• Emotional pain is always the result of our attachment to our own perspectives. Our ego stubbornly sticks to one side of the story, and repeats this story in our head on a continuous loop – sooner or later, we start to believe it as reality. But it is not THE reality, it is just our reality, and one of many other possible “realities”. Have courage to view the other possible perspectives, and developing compassion for the other “sides” will help to bring peace and eliminate our own pain.
  • Ego loves pain and problems. It specifically looks for them when we are not conscious. Because those are the only things that can ensure its survival. Explode your ego, by shining the light of awareness on it. With awareness, we see that the story it has created is silly, unrealistic and unhelpful.
  • I had learned the influential power of the mind. When we drift away from conscious awareness, even for one day, how easy it was to be yanked away from the blissful and peaceful state we were in just a day prior. I must prioritize my day to do things that nurture my soul before anything else.
  • When I am feeling bad, my mind looks for more reasons to feel agitated, and I end up feeling worst.

Simple Solutions: What Can You Do?

Photo: Vadim Pacev

If you become aware of something, you can get rid of it very easily.
If you are not aware of it, It remains with you.
The pain is a pain because it exists in your unconscious, not in your awareness.
Your fear of facing the pain allows it to exist and grow more and more.”
~ Paramahamsa Nithyananda (Swamiji)

I’m sure that the story I’ve described in this post is an uncommon one that you will (hopefully) not encounter. However, what was learned through this can also be applicable to other kinds of emotional pain that we all face in our daily existence.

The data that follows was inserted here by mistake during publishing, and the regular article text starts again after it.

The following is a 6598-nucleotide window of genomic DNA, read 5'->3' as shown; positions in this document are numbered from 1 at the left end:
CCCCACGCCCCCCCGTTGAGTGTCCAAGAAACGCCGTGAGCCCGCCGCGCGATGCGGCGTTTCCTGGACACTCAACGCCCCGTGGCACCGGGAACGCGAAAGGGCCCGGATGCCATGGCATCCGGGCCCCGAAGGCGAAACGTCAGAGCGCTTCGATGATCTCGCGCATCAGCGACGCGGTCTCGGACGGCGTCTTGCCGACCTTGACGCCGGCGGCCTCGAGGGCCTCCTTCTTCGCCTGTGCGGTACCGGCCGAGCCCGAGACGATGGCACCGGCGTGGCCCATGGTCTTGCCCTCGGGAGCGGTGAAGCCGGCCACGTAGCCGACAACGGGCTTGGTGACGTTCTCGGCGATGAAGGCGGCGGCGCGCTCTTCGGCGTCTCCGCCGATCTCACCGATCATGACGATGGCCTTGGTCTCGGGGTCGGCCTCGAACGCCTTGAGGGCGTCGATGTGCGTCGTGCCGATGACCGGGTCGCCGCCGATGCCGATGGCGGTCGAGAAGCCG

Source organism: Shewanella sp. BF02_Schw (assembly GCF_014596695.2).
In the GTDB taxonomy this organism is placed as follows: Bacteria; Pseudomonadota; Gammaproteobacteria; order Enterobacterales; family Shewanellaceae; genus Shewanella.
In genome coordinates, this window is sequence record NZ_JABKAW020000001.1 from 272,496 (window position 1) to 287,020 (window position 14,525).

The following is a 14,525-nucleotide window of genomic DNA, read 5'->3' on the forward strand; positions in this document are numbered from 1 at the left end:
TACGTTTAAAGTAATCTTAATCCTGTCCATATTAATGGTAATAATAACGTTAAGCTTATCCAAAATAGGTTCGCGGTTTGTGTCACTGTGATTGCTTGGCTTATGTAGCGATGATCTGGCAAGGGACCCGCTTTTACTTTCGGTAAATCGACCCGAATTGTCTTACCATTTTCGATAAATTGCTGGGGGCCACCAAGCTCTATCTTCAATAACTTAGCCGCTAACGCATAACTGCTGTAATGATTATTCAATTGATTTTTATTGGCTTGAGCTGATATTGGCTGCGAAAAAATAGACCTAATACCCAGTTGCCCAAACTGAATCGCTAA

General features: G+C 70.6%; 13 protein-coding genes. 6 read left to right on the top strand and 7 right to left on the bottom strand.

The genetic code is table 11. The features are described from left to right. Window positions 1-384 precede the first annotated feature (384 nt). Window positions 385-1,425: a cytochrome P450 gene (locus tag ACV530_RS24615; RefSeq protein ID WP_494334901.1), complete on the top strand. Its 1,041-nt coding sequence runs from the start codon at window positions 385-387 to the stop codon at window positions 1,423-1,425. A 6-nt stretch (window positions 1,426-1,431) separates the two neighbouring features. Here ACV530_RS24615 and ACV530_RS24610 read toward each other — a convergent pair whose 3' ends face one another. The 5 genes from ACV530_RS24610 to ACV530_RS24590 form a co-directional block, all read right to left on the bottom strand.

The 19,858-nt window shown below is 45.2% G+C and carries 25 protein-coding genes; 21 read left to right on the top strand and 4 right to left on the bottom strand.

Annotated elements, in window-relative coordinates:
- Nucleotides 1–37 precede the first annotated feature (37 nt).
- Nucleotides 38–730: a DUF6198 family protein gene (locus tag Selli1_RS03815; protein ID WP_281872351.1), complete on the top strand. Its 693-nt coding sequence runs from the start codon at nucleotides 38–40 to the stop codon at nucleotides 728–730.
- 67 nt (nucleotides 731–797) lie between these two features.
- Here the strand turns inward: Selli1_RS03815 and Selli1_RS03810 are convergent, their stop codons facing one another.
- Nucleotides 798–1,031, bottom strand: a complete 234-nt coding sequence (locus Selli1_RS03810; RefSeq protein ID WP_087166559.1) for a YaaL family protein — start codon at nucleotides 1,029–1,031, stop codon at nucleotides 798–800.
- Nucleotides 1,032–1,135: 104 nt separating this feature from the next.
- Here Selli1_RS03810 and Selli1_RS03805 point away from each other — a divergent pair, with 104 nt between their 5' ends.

Here, I will note a few pointers that you may find helpful for tackling your own brand of pain.


1. Awareness

This is the key to overcoming any kind of emotional pain. As the beautiful quote above summarized so eloquently, have the courage to face your pain and problems square in the face. Become the observer, watch how the pain manifests in your body, fully feel the feelings of its sensations, fully experience the pain.

When you finally surrender and allow the “pain” to flow through you, you will see that you are not harmed, but that a new space is created in you for healing and learning. When you fully experience it and accept it for what it is, it will no longer have power over you.

Imagine your inner space as a physical container, if you continue to resist the “pain”, it remains in your container and will even expand itself. It will come back to haunt you until you can fully accept it. Isn’t it true that the past keeps repeating itself, until we learn the lesson and move on?

When your container is filled up, there is no space for anything else to enter, including energy for healing, for change, for growth. When you face the pain, and fully accept it for what it is, the “pain” gets released from this container, and new space is created. By doing so, you also expand your capacity for love, personal growth and compassion.